Unlike 19-year-old rookie center Jarrett Allen, Acy has to be guarded. That’s particularly important to Hollis-Jefferson. You can see the clogged toilet that is the Nets’ motion offense with an Allen/Hollis-Jefferson or Zeller/Hollis-Jefferson front line regain flow during Acy’s 99 minutes this season playing with Hollis-Jefferson. Brooklyn produces 118.3 points per 100 such possessions and sports a plus-18.6 net rating, miles better than the next-best big-man combo that has played as many minutes together.
“I feel like with Quincy being a good shooter, it makes the team a lot better, especially with me going downhill being able to kick it out to shooters,” Hollis-Jefferson said.
Social media was also all over Atkinson for riding wing Allen Crabbe, who went 2-for-10 from 3-point range and clanked a 19-foot mid-range jumper that could have tied the game with 53 seconds remaining.
“(The Sacramento defender) gave me space,” Crabbe said. “I feel like I’m a good shooter. It just wasn’t my night. Just got to get back in the lab and just keep working.”
Crabbe had been Marks’ obsession ever since Portland matched his ridiculously generous four-year, $75 million restricted free agent offer sheet during the 2016 offseason. Last summer, Marks got his man, dealing deadwood Andrew Nicholson to the Blazers, who just wanted out of Crabbe’s contract.
The Nets have invested in Crabbe as a possible core piece for the future. Not so much for Joe Harris, who had more of a hot hand Wednesday, but sat during crunch time.
Defensively, the half-court scheme, as laid out recently by The Ringer’s Kevin O’Connor, is what’s causing Brooklyn to hemorrhage points. Again, it’s an organizational decision to allow opponents to shoot uncontested from certain mid-range areas off standard pick-and-rolls. Never mind that NBA players like Toronto’s DeMar DeRozan, Indiana’s Darren Collison and virtually every big man with range the Nets have faced can knock down these shots at high rates — the Nets are going to continue to trust their analytics.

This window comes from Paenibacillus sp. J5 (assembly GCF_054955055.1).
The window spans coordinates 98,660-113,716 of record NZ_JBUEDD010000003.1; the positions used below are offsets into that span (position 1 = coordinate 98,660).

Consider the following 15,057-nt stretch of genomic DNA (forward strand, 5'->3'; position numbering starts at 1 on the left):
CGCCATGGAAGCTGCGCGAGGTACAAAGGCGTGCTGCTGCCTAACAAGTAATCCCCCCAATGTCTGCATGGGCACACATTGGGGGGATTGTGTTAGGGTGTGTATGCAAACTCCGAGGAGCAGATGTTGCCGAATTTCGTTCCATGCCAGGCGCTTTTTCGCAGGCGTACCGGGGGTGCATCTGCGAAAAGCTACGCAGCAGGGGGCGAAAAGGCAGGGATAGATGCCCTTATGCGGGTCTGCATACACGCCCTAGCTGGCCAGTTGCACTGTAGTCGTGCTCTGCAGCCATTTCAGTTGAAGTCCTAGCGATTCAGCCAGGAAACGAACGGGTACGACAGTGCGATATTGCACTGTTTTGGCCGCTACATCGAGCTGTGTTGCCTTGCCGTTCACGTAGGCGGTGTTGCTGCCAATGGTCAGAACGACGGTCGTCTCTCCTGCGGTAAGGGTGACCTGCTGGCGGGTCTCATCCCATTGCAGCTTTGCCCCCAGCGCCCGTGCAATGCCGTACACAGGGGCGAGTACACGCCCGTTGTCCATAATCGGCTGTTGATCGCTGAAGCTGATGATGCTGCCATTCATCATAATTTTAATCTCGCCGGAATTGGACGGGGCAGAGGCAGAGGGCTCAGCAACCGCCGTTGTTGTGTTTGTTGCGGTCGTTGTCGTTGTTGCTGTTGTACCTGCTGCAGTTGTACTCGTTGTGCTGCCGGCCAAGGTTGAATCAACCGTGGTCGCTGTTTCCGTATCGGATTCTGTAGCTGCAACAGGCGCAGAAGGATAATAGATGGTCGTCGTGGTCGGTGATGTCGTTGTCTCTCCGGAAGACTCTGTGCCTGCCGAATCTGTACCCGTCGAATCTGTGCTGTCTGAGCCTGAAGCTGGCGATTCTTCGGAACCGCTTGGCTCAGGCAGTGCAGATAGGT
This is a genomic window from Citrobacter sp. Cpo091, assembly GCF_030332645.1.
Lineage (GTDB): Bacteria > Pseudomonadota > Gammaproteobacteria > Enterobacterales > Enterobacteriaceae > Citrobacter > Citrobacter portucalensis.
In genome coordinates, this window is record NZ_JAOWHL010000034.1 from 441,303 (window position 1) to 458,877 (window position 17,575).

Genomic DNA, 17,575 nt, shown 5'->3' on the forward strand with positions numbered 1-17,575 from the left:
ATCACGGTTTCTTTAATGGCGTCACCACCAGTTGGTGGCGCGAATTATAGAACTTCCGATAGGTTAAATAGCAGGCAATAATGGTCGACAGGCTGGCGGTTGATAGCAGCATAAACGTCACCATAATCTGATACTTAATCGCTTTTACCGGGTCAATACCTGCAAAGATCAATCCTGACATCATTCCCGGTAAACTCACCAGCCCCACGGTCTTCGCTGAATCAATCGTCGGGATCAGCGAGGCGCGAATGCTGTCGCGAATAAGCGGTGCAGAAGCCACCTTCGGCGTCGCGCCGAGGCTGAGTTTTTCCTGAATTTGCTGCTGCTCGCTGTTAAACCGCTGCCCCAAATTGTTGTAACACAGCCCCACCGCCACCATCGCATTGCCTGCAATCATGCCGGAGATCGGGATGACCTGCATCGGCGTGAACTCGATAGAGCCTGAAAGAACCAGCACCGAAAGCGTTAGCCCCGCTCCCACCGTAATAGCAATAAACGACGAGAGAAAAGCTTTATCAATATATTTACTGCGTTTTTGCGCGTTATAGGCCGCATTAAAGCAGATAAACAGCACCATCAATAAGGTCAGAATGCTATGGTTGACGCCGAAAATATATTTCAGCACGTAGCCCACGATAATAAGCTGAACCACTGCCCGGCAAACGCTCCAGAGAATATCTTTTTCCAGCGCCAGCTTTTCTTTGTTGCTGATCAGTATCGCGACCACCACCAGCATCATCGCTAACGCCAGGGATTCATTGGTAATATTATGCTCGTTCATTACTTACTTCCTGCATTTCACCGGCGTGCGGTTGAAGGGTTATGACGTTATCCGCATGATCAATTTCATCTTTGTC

Now, it’s certainly fair to knock Atkinson for certain in-game maneuvers. He should have used a time out somewhere in the final minute Wednesday when the Nets had several chances to complete the comeback from 21 points down in the first half. Instead, the Nets settled for contested jumpers, with point guard Spencer Dinwiddie, who is no Russell, playing hero-ball twice without success.
“Our execution was not great — I’ll throw myself in that kind of bucket with the guys,” Atkinson said. “I could have done a better job at the end of the game. I always debate –we’re a team, when we have a chance to go, instead of taking a timeout, we want to go. That’s just our philosophy.”
It’s one of many. Everything the Nets do — from their “shoot-to-kill” 3-point barrages to their breakneck pace to their frustrating rest scheduling — is all part of Brooklyn’s Marks-ist doctrine.
For a FAN’s perspective of the Nets, Jets and the NHL, follow Steve on Twitter @SteveLichtenst1